The world has not forgotten the women detained and tortured in Saudi Arabia
We all have that one person we immediately connect with. Someone who you know will always be part of your life. The person you can easily talk to, even though it has been months if not years since you last saw one another. For me, Eman Al Nafjan is such a person. Someone I am proud of, who inspires and makes me laugh.
We met in 2010 while I was living in Saudi Arabia. Eman introduced me to Saudi culture and cuisine, and taught me useful Arabic phrases. She took me around the magical souks in Riyadh.
We used to spend hours discussing all aspects of life. At that time, she was working as an English teacher at a university while completing her PhD in linguistics. Since 2010, our tradition has been to meet once a year to enjoy new places, visit museums and catch up. We are both morning people, but Eman is up earlier than most. Even on holiday, I would often find her sitting at a table, very early in the morning, with a cup of strong coffee in one hand and a newspaper in the other.
Last May, Eman was detained by Saudi authorities along with Loujain al-Hathloul, Aziza al-Yousef, and four other women's rights activists for promoting social rights.
Eman is open-minded and loves to push boundaries no matter the risks. Even when she disagrees with someone, it is always possible to talk to her openly. She is a scholar with a thirst for knowledge and culture. She is the mother of four children, the eldest a teenager and the youngest only a toddler. She is a loving mother who puts her children first. Caring and worrying about them like mothers do. Wanting them to see the world and its cultures. Teaching them to be good, kind people. She has been a source of advice and inspiration in my own motherhood. Once, she read a picture book to my young child, improvising a story about the importance of sharing. That is who Eman is and what she stands for: justice, kindness and love. Eman does not like to be apart from her children, especially when they are very young. That is why her arrest is heart-wrenching. It is distressing to know that she has been forcibly separated from her children for seven months, missing out on many important milestones for each child.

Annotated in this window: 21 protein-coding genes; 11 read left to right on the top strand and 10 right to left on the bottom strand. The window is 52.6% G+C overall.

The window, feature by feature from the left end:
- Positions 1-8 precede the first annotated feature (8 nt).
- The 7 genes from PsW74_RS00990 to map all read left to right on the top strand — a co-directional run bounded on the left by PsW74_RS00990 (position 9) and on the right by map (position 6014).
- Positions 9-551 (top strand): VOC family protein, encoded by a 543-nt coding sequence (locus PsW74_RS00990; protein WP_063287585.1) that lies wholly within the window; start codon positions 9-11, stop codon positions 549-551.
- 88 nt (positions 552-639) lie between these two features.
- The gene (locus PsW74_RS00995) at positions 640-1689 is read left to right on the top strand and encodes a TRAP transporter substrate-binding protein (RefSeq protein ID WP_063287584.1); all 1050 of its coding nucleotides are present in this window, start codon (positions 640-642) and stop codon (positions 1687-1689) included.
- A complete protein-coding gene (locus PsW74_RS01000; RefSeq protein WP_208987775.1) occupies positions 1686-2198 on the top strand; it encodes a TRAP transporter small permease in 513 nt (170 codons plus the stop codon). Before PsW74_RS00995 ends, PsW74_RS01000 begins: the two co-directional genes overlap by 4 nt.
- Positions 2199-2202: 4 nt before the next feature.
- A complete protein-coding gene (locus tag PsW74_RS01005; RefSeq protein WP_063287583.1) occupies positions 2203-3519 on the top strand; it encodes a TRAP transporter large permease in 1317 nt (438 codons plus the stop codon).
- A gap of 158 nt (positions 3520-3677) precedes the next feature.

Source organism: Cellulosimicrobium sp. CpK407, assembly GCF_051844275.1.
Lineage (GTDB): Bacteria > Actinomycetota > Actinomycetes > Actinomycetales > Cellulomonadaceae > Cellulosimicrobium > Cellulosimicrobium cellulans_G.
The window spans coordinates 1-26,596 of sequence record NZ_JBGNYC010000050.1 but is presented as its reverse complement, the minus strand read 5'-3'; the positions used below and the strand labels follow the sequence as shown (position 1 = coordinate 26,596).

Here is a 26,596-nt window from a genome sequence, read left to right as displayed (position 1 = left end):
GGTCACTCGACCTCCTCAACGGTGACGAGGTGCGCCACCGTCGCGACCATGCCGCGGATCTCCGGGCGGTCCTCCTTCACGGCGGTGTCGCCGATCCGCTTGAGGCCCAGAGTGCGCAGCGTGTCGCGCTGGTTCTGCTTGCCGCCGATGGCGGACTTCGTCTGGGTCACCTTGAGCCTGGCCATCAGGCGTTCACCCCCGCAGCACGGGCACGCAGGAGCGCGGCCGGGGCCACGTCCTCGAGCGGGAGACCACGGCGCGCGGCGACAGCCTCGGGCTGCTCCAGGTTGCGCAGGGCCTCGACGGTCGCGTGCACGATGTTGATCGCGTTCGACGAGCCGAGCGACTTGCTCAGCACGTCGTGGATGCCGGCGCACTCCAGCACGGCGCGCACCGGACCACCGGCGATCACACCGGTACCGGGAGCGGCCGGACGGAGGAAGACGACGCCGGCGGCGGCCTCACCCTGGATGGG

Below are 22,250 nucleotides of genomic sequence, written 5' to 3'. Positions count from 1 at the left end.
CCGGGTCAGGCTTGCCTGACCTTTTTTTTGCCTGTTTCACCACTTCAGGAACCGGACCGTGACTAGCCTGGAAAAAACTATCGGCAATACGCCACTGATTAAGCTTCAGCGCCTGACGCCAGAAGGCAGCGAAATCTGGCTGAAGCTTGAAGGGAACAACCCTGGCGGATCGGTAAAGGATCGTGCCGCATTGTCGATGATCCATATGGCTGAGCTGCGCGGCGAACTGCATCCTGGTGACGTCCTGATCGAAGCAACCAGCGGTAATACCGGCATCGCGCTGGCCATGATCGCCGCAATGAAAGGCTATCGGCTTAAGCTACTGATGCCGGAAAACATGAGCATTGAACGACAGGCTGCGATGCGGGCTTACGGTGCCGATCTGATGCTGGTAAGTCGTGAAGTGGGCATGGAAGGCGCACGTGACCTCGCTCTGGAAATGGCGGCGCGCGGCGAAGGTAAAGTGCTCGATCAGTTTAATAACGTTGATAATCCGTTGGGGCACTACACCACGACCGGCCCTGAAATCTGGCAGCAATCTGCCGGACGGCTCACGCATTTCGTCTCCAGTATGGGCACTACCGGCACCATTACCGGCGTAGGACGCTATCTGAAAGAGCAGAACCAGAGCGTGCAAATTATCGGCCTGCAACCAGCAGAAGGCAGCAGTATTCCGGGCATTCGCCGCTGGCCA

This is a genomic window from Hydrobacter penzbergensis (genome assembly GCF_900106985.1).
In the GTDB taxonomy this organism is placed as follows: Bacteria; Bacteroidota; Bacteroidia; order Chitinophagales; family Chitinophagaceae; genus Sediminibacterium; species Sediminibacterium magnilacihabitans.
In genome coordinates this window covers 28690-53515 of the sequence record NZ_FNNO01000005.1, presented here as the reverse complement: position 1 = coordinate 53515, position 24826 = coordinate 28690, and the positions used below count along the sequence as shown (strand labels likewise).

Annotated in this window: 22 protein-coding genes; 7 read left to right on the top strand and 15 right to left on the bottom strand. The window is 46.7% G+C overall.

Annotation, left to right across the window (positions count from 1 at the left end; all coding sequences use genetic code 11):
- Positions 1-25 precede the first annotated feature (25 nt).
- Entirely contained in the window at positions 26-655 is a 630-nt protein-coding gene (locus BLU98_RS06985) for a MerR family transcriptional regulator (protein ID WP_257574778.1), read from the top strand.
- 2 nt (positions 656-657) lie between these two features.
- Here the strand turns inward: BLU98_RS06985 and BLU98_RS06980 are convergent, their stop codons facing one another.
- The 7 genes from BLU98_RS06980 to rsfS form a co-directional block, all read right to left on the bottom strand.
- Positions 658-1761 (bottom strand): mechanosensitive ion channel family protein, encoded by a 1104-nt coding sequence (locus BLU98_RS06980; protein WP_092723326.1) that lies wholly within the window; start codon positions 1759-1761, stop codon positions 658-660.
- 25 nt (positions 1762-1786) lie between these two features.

Despite having children, she invests much of her time and energy in causes bigger than herself and in promoting social rights. She started her blog Saudiwoman.me in 2008, two years before we met. It was her platform to air her opinions about society. As Iman herself writes, she is proud of Saudi Arabia, its history and accomplishments. Her aim was to correct misunderstandings and talk about the Saudi society. She is a strong woman with a sharp pen, which quickly led to attention and requests from international media, including The Guardian, Foreign Policy, New York Times and others.
I am writing this because I want the world to know who Eman al Nafjan is. A kind, beautiful soul who has been wrongly detained. The seriousness of the baseless allegations and the media campaign against her is worrying. Peaceful campaigning and freedom of speech are never a crime. More worrying is the horrible news about torture and the condition of many women’s rights activists in Saudi Arabia today. Their lives are in danger.
I am concerned about Eman’s wellbeing. I think about her every day. Especially in the evening, when I can kiss my children good night, knowing Eman misses out on kissing hers.
Eman, the world has not forgotten about you. You might be silenced, but we will continue to speak up for you until you are released and reunited with your children again.
T.K. (full name not used) is writing this supporting piece for Amnesty International Norway’s campaign to free the Saudi women who have been imprisoned since May 2018.
Today the European Parliament will hold an urgent debate on the situation facing women’s human rights defenders in Saudi Arabia.
Amnesty International has urged EU countries to end their silence on Saudi Arabia’s systematic violations and to call for the immediate release of these brave women’s rights defenders. Find out more about Iman’s case here https://www.amnesty.org/en/latest/campaigns/2018/06/saudi-arabia-release-women-human-rights-defenders/
This article was first published here by Euronews.